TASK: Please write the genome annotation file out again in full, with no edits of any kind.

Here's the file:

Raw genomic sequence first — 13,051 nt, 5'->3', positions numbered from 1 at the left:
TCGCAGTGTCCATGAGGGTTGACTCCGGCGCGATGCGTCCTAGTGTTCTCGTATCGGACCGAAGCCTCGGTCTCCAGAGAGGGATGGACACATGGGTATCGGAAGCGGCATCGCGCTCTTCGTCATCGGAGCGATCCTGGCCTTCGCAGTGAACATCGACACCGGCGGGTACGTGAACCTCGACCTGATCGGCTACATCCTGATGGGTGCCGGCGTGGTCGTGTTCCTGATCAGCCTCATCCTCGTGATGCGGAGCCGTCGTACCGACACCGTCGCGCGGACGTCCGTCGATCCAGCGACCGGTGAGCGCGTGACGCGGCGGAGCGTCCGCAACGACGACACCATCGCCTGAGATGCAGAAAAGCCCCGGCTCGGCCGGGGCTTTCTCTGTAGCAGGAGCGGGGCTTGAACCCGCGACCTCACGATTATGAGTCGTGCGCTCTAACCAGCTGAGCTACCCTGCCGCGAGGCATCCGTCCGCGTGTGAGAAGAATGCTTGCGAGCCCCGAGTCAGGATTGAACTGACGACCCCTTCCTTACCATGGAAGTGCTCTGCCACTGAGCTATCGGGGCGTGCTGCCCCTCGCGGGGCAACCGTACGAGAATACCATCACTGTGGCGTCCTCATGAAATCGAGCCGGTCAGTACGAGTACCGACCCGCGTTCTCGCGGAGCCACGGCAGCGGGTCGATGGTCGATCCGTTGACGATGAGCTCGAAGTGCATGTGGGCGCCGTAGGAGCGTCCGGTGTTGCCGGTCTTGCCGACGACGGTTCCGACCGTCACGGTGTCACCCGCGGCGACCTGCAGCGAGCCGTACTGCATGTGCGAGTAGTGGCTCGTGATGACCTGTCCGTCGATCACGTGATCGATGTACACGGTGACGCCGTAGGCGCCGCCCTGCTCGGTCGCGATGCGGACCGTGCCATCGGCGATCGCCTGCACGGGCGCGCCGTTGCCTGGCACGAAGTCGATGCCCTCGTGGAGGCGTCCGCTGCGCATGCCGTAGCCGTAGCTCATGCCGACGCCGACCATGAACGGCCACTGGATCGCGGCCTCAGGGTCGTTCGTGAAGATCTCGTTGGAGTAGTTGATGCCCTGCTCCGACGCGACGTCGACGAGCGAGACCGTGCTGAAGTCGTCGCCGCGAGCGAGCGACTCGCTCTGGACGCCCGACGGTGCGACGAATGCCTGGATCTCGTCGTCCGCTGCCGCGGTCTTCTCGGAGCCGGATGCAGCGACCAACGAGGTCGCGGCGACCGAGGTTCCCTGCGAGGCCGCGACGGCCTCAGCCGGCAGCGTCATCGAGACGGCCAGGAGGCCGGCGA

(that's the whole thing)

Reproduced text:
Raw genomic sequence first — 13,051 nt, 5'->3', positions numbered from 1 at the left:
TCGCAGTGTCCATGAGGGTTGACTCCGGCGCGATGCGTCCTAGTGTTCTCGTATCGGACCGAAGCCTCGGTCTCCAGAGAGGGATGGACACATGGGTATCGGAAGCGGCATCGCGCTCTTCGTCATCGGAGCGATCCTGGCCTTCGCAGTGAACATCGACACCGGCGGGTACGTGAACCTCGACCTGATCGGCTACATCCTGATGGGTGCCGGCGTGGTCGTGTTCCTGATCAGCCTCATCCTCGTGATGCGGAGCCGTCGTACCGACACCGTCGCGCGGACGTCCGTCGATCCAGCGACCGGTGAGCGCGTGACGCGGCGGAGCGTCCGCAACGACGACACCATCGCCTGAGATGCAGAAAAGCCCCGGCTCGGCCGGGGCTTTCTCTGTAGCAGGAGCGGGGCTTGAACCCGCGACCTCACGATTATGAGTCGTGCGCTCTAACCAGCTGAGCTACCCTGCCGCGAGGCATCCGTCCGCGTGTGAGAAGAATGCTTGCGAGCCCCGAGTCAGGATTGAACTGACGACCCCTTCCTTACCATGGAAGTGCTCTGCCACTGAGCTATCGGGGCGTGCTGCCCCTCGCGGGGCAACCGTACGAGAATACCATCACTGTGGCGTCCTCATGAAATCGAGCCGGTCAGTACGAGTACCGACCCGCGTTCTCGCGGAGCCACGGCAGCGGGTCGATGGTCGATCCGTTGACGATGAGCTCGAAGTGCATGTGGGCGCCGTAGGAGCGTCCGGTGTTGCCGGTCTTGCCGACGACGGTTCCGACCGTCACGGTGTCACCCGCGGCGACCTGCAGCGAGCCGTACTGCATGTGCGAGTAGTGGCTCGTGATGACCTGTCCGTCGATCACGTGATCGATGTACACGGTGACGCCGTAGGCGCCGCCCTGCTCGGTCGCGATGCGGACCGTGCCATCGGCGATCGCCTGCACGGGCGCGCCGTTGCCTGGCACGAAGTCGATGCCCTCGTGGAGGCGTCCGCTGCGCATGCCGTAGCCGTAGCTCATGCCGACGCCGACCATGAACGGCCACTGGATCGCGGCCTCAGGGTCGTTCGTGAAGATCTCGTTGGAGTAGTTGATGCCCTGCTCCGACGCGACGTCGACGAGCGAGACCGTGCTGAAGTCGTCGCCGCGAGCGAGCGACTCGCTCTGGACGCCCGACGGTGCGACGAATGCCTGGATCTCGTCGTCCGCTGCCGCGGTCTTCTCGGAGCCGGATGCAGCGACCAACGAGGTCGCGGCGACCGAGGTTCCCTGCGAGGCCGCGACGGCCTCAGCCGGCAGCGTCATCGAGACGGCCAGGAGGCCGGCGA